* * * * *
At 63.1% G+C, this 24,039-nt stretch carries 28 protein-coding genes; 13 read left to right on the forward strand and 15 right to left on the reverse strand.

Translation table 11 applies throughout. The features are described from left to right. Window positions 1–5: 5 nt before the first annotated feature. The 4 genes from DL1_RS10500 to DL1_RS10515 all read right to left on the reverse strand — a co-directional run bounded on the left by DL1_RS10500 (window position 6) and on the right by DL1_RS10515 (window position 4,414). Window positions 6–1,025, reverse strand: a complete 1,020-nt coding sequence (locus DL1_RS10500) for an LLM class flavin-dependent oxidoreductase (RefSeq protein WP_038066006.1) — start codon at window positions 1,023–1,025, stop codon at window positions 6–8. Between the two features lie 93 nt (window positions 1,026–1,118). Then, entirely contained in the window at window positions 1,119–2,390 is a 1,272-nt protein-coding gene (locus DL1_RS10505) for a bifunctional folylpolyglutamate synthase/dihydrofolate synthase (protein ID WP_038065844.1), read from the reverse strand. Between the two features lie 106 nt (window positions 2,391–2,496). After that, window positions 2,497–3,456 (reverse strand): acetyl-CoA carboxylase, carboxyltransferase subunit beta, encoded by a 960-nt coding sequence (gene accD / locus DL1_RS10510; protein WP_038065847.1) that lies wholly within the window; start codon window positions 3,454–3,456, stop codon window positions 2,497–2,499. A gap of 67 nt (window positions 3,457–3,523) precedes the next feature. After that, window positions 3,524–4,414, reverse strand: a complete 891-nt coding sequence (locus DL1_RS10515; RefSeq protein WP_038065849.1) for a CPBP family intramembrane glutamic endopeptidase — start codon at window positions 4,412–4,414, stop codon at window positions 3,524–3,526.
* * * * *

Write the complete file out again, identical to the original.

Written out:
At 63.1% G+C, this 24,039-nt stretch carries 28 protein-coding genes; 13 read left to right on the forward strand and 15 right to left on the reverse strand.

Translation table 11 applies throughout. The features are described from left to right. Window positions 1–5: 5 nt before the first annotated feature. The 4 genes from DL1_RS10500 to DL1_RS10515 all read right to left on the reverse strand — a co-directional run bounded on the left by DL1_RS10500 (window position 6) and on the right by DL1_RS10515 (window position 4,414). Window positions 6–1,025, reverse strand: a complete 1,020-nt coding sequence (locus DL1_RS10500) for an LLM class flavin-dependent oxidoreductase (RefSeq protein WP_038066006.1) — start codon at window positions 1,023–1,025, stop codon at window positions 6–8. Between the two features lie 93 nt (window positions 1,026–1,118). Then, entirely contained in the window at window positions 1,119–2,390 is a 1,272-nt protein-coding gene (locus DL1_RS10505) for a bifunctional folylpolyglutamate synthase/dihydrofolate synthase (protein ID WP_038065844.1), read from the reverse strand. Between the two features lie 106 nt (window positions 2,391–2,496). After that, window positions 2,497–3,456 (reverse strand): acetyl-CoA carboxylase, carboxyltransferase subunit beta, encoded by a 960-nt coding sequence (gene accD / locus DL1_RS10510; protein WP_038065847.1) that lies wholly within the window; start codon window positions 3,454–3,456, stop codon window positions 2,497–2,499. A gap of 67 nt (window positions 3,457–3,523) precedes the next feature. After that, window positions 3,524–4,414, reverse strand: a complete 891-nt coding sequence (locus DL1_RS10515; RefSeq protein WP_038065849.1) for a CPBP family intramembrane glutamic endopeptidase — start codon at window positions 4,412–4,414, stop codon at window positions 3,524–3,526.